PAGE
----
Verdict: 7 out of 10
Adam Sampson, chief executive, housing charity Shelter
Title: Adam's blog
Web: address www.shelter-hosting.org.uk/adamsampson
Visitors to Sampson's blog are greeted by a large, smiling picture of the man himself with a drink in his hand, which creates the impression that you have just run into him at a networking event. Sampson updated his blog frequently until March, but since then it has lapsed into monthly offerings. He blogs about everything from an attempt at stand-up comedy to the tribulations of this year's strike by staff over new working conditions at his charity. Sampson admits to being unsure whether he should write about the strike before concluding "it would be entirely disingenuous completely to ignore the subject and witter away about something else".
Best line: "I don't find the experience of having my morality questioned by the Wormwood Scrubs branch of the Prison Officers Association that upsetting."
arnold's view: "I really like this blog. It feels very much like something from The Independent or The Guardian. It's factual but with opinion; challenging and interesting. And I like the picture. It shows Adam holding a glass. I don't know why he is, but who cares? It makes it look more natural. The site is well designed, too."
Verdict: 9 out of 10
Babara Stocking, director, Oxfam
Title: Director's Cut
Web: address www.oxfam.org.uk/applications/blogs/director
Stocking's blog says it will give her "unique perspective on Oxfam's work to alleviate poverty and suffering", but the site was last updated more than a year ago and has since floated like an abandoned ship in cyberspace. There was a flurry of daily blogs in January 2007, when Stocking attended the World Economic Forum in Davos, but afterwards it flickered only briefly. Her most recent entry, from March last year, includes a poem she heard on a visit to Kibera, the slum area of Nairobi in Kenya.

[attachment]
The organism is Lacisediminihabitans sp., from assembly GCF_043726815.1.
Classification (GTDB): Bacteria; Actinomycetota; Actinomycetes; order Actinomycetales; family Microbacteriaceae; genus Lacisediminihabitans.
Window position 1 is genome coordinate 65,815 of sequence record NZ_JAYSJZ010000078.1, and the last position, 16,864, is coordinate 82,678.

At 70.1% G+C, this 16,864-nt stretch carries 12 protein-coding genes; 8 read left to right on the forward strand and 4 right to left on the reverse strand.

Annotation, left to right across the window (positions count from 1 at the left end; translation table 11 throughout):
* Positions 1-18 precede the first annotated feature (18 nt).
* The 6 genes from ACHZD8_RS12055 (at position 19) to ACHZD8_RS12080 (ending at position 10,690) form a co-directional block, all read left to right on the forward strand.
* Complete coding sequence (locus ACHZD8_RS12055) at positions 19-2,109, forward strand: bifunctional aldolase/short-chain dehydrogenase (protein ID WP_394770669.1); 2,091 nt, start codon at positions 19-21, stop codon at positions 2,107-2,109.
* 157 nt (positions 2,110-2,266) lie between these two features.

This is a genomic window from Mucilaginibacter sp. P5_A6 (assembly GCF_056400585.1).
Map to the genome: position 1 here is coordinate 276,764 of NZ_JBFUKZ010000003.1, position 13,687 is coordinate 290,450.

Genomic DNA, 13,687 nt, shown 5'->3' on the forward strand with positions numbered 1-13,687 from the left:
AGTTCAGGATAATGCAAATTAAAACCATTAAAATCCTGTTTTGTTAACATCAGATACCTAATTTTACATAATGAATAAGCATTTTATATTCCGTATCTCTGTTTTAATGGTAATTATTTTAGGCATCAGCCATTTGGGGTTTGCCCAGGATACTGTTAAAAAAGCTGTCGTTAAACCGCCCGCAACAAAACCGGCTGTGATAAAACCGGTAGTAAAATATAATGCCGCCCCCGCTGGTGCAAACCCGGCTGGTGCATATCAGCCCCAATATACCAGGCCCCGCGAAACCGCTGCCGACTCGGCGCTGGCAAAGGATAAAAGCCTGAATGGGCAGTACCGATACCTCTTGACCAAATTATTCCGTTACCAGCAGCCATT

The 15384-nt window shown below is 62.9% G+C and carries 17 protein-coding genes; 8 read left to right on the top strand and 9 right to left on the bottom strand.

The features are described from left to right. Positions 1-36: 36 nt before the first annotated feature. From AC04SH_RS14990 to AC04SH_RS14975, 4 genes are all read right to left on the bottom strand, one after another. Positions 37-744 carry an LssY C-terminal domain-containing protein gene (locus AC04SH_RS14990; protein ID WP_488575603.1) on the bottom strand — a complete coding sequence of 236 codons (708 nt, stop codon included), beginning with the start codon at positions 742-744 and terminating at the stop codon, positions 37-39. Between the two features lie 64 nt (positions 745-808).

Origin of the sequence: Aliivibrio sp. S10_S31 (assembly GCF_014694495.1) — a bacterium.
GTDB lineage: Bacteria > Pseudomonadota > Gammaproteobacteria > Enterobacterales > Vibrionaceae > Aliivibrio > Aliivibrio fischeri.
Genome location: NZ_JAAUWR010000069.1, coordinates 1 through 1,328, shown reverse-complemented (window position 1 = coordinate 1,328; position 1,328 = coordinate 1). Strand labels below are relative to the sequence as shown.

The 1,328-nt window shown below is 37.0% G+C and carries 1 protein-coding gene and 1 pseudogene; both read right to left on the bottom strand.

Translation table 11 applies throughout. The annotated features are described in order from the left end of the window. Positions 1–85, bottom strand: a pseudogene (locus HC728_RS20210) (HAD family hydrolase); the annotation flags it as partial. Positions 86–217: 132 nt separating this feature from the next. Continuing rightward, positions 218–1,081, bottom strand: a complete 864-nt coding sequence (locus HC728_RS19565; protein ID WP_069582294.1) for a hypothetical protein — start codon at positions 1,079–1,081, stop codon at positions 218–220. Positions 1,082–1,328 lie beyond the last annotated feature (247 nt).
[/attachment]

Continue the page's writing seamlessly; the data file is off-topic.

Best line: "Funny how things come together in life. On Tuesday night, I was at the premiere of Blood Diamond (a film that focuses on the diamond smuggling that fuelled the civil war in Sierra Leone) in Leicester Square. This morning I had breakfast with De Beers at Davos."
Arnold's view: "I found this a missed opportunity, and plugging what Oxfam does seems unnecessary - surely most people visiting this blog are supporters. It was factual rather than personal, and certainly not a unique perspective. It felt like it had been bashed off. Good blogs need to feel personal and considered. The blog featured a poem - interesting, but it's not really blogging."
Verdict: 4 out of 10
How to blog
A beginner's guide for sector leaders, by Helen Barrett
1. Ask yourself whether you should blog at all
Senior staff may be tempted to publish their ramblings regularly on the organisation's public-facing website, but would a blog written by a volunteer or a beneficiary be more compelling? Ask yourself whether what you have got to say is fresh and interesting enough to make supporters return to your blog.
2. Check the competition
What are your peers blogging about? Visit their blogs and copy their best ideas. Then consider how your voice will fit into the charity blogosphere.
3. Pay attention to presentation
A lot of bloggers write essays rather than punchy blog posts. Short chunks of information work best, so space your paragraphs and introduce sub-headings into posts.
4. Blog regularly
Updating your blog regularly gives you a greater chance of appearing high up in the results of a Google search on keywords related to your cause, which will encourage traffic. Add links to your other favourite sites and ask them to link to your blog.
5. Get help
There is plenty of online advice out there. A good place to start is www.masternewmedia.org/news/2005/04/26/how_to_write_a_successful.htm.